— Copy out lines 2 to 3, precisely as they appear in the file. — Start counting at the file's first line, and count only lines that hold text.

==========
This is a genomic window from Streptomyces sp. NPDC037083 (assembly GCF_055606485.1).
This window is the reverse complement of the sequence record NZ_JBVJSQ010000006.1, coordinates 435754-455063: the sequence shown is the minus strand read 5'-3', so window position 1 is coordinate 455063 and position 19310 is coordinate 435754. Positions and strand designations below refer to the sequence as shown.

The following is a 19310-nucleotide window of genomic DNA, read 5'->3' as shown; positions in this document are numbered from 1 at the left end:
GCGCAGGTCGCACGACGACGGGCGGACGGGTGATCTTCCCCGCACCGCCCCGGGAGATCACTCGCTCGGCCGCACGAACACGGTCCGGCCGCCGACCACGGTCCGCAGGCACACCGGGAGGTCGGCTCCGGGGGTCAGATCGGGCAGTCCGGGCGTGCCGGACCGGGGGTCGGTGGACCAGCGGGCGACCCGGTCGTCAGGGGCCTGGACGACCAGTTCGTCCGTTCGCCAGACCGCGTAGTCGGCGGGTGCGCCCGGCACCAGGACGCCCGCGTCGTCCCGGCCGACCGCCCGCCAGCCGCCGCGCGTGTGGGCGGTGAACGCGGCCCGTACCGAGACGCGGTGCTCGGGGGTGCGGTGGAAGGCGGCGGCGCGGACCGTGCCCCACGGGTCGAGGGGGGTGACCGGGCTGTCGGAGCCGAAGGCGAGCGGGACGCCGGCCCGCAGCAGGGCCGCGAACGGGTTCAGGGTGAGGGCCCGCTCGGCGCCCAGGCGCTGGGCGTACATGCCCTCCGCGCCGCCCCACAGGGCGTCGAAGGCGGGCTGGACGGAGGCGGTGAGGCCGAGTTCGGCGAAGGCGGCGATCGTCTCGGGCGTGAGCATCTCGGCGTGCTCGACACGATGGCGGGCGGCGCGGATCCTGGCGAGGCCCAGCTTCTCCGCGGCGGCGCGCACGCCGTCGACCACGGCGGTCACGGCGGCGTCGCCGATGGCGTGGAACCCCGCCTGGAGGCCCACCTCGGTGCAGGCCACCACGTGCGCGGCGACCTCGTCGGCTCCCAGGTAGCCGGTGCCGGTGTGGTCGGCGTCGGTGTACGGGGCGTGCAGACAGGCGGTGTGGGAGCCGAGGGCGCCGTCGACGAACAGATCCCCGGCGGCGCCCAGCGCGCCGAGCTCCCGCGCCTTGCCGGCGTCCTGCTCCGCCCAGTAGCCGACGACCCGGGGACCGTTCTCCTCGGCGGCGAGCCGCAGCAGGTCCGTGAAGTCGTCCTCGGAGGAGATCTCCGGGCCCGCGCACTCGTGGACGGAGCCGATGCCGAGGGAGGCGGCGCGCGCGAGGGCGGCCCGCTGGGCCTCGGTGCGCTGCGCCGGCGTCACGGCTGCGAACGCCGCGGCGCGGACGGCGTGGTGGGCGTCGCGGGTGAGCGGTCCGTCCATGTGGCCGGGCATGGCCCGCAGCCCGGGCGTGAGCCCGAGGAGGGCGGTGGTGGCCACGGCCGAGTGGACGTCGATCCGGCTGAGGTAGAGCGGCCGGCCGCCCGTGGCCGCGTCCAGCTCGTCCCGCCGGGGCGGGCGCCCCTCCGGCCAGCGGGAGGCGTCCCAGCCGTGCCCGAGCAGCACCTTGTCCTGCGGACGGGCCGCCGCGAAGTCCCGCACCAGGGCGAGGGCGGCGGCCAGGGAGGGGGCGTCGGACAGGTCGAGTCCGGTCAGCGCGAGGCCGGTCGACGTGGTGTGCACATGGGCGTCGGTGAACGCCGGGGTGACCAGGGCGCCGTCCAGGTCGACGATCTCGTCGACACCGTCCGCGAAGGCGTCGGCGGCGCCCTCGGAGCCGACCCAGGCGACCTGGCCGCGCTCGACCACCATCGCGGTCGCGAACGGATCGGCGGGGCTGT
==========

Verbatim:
This window is the reverse complement of the sequence record NZ_JBVJSQ010000006.1, coordinates 435754-455063: the sequence shown is the minus strand read 5'-3', so window position 1 is coordinate 455063 and position 19310 is coordinate 435754. Positions and strand designations below refer to the sequence as shown.

The following is a 19310-nucleotide window of genomic DNA, read 5'->3' as shown; positions in this document are numbered from 1 at the left end: